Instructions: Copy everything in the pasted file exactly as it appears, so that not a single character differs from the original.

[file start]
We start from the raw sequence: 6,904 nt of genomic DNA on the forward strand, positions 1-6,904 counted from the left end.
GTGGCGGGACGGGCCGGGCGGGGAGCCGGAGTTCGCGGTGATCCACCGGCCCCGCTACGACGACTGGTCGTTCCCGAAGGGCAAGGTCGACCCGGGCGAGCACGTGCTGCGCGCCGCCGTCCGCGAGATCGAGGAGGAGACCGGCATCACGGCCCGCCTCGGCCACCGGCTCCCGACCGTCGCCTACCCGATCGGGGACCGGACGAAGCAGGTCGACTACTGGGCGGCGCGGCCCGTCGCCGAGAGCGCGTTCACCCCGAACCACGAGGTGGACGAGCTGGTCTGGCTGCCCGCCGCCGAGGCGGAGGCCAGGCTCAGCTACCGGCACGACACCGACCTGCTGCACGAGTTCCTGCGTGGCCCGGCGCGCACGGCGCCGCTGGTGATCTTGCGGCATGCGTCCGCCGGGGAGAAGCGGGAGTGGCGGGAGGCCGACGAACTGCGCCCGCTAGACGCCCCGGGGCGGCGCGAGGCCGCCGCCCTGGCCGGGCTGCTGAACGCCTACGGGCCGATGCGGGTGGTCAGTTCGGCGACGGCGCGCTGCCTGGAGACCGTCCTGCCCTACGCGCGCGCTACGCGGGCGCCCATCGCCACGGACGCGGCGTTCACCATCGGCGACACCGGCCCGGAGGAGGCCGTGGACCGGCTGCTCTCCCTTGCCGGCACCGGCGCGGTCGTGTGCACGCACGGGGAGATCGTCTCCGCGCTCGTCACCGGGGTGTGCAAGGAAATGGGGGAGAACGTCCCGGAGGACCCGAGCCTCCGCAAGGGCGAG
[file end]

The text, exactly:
We start from the raw sequence: 6,904 nt of genomic DNA on the forward strand, positions 1-6,904 counted from the left end.
GTGGCGGGACGGGCCGGGCGGGGAGCCGGAGTTCGCGGTGATCCACCGGCCCCGCTACGACGACTGGTCGTTCCCGAAGGGCAAGGTCGACCCGGGCGAGCACGTGCTGCGCGCCGCCGTCCGCGAGATCGAGGAGGAGACCGGCATCACGGCCCGCCTCGGCCACCGGCTCCCGACCGTCGCCTACCCGATCGGGGACCGGACGAAGCAGGTCGACTACTGGGCGGCGCGGCCCGTCGCCGAGAGCGCGTTCACCCCGAACCACGAGGTGGACGAGCTGGTCTGGCTGCCCGCCGCCGAGGCGGAGGCCAGGCTCAGCTACCGGCACGACACCGACCTGCTGCACGAGTTCCTGCGTGGCCCGGCGCGCACGGCGCCGCTGGTGATCTTGCGGCATGCGTCCGCCGGGGAGAAGCGGGAGTGGCGGGAGGCCGACGAACTGCGCCCGCTAGACGCCCCGGGGCGGCGCGAGGCCGCCGCCCTGGCCGGGCTGCTGAACGCCTACGGGCCGATGCGGGTGGTCAGTTCGGCGACGGCGCGCTGCCTGGAGACCGTCCTGCCCTACGCGCGCGCTACGCGGGCGCCCATCGCCACGGACGCGGCGTTCACCATCGGCGACACCGGCCCGGAGGAGGCCGTGGACCGGCTGCTCTCCCTTGCCGGCACCGGCGCGGTCGTGTGCACGCACGGGGAGATCGTCTCCGCGCTCGTCACCGGGGTGTGCAAGGAAATGGGGGAGAACGTCCCGGAGGACCCGAGCCTCCGCAAGGGCGAG